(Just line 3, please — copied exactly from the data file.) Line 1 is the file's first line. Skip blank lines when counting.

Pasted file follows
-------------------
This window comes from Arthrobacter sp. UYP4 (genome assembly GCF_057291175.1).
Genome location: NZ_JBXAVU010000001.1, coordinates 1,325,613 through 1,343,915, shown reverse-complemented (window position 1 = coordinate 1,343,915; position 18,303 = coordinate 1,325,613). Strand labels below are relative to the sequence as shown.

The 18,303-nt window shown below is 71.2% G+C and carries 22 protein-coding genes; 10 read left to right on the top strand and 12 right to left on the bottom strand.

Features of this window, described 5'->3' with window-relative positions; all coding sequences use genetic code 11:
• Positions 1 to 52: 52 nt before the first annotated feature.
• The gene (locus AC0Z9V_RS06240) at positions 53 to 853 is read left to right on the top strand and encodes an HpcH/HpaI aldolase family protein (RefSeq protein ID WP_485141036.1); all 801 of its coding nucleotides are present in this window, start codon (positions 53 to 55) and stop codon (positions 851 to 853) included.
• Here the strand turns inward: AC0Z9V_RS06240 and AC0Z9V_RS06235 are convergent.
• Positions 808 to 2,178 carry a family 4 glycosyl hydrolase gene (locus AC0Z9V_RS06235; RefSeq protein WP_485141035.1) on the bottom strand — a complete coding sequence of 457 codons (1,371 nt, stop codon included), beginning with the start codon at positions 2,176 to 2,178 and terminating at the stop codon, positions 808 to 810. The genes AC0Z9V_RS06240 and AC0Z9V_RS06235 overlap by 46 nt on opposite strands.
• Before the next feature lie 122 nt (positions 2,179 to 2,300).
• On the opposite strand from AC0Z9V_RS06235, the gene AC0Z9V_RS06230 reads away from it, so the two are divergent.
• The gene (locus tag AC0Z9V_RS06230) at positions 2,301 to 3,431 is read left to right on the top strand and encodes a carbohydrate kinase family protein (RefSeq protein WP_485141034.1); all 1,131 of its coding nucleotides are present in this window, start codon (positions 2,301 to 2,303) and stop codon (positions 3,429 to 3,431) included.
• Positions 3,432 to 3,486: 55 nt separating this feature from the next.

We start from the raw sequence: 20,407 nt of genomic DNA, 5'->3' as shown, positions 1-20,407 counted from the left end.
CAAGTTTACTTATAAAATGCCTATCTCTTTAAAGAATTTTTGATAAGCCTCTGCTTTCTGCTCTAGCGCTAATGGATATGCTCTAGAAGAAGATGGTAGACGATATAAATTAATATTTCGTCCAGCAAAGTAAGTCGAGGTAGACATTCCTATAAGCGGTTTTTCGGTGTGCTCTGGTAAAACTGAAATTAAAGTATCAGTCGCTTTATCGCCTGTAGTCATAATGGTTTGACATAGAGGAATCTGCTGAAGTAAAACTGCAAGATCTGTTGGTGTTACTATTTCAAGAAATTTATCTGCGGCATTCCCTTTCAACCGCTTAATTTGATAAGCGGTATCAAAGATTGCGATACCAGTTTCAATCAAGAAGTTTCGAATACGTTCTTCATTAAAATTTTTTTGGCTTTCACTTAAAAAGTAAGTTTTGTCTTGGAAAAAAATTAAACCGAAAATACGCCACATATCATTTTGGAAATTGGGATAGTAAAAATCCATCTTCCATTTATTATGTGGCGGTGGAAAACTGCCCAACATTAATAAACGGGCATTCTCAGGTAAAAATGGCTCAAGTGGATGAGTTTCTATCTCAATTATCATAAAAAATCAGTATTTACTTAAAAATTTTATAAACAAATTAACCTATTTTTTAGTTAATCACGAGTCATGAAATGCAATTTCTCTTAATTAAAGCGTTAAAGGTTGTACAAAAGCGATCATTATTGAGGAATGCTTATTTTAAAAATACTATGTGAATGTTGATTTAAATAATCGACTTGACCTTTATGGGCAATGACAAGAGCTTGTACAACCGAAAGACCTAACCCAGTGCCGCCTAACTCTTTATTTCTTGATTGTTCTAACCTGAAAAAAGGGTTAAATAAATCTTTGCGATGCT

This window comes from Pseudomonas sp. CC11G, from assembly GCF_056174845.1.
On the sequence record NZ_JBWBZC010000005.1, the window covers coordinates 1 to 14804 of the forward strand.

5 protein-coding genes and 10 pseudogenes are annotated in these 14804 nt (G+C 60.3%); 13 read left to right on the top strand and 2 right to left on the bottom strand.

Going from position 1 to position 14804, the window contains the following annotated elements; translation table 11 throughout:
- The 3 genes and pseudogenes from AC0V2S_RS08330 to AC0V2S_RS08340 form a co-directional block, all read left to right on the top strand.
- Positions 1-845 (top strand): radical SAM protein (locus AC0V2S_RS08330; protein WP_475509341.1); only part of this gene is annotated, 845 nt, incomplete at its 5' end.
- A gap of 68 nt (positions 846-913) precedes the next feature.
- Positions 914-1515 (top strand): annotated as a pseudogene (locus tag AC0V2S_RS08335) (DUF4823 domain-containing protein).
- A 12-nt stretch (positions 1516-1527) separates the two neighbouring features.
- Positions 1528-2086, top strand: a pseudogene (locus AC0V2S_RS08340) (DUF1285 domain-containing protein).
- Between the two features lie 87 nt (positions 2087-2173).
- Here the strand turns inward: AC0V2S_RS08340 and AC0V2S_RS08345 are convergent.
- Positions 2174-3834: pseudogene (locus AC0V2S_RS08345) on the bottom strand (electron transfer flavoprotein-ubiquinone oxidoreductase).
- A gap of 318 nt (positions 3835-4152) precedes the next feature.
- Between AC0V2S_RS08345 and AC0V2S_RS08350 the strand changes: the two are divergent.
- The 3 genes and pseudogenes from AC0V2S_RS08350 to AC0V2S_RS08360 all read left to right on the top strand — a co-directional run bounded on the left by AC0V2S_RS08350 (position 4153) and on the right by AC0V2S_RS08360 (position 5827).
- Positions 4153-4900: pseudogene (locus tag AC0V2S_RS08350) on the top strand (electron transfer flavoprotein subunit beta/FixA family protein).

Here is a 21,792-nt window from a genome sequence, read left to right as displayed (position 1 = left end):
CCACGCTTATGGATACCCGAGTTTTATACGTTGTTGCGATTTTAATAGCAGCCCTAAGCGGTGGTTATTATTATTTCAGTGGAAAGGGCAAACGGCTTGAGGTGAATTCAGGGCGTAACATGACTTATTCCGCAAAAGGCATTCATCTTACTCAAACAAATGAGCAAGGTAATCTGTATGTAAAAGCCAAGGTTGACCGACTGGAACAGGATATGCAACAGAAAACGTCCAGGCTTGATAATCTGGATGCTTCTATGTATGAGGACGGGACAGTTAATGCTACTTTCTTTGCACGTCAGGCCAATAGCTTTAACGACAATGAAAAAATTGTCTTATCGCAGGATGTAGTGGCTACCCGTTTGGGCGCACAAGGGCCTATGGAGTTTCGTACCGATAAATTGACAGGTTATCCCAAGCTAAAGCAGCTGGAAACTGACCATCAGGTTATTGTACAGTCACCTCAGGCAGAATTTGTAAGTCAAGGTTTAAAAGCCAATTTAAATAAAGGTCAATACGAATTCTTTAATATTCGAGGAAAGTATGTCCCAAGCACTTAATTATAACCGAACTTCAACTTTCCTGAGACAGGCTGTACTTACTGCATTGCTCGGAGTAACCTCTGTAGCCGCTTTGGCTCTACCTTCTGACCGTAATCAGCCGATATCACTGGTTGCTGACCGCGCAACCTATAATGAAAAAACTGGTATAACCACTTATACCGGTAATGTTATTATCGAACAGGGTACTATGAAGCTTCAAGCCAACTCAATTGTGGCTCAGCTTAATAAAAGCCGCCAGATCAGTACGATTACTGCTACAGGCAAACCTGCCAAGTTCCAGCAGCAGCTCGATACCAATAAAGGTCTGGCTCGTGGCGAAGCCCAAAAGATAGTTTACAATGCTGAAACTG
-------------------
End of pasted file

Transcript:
The 18,303-nt window shown below is 71.2% G+C and carries 22 protein-coding genes; 10 read left to right on the top strand and 12 right to left on the bottom strand.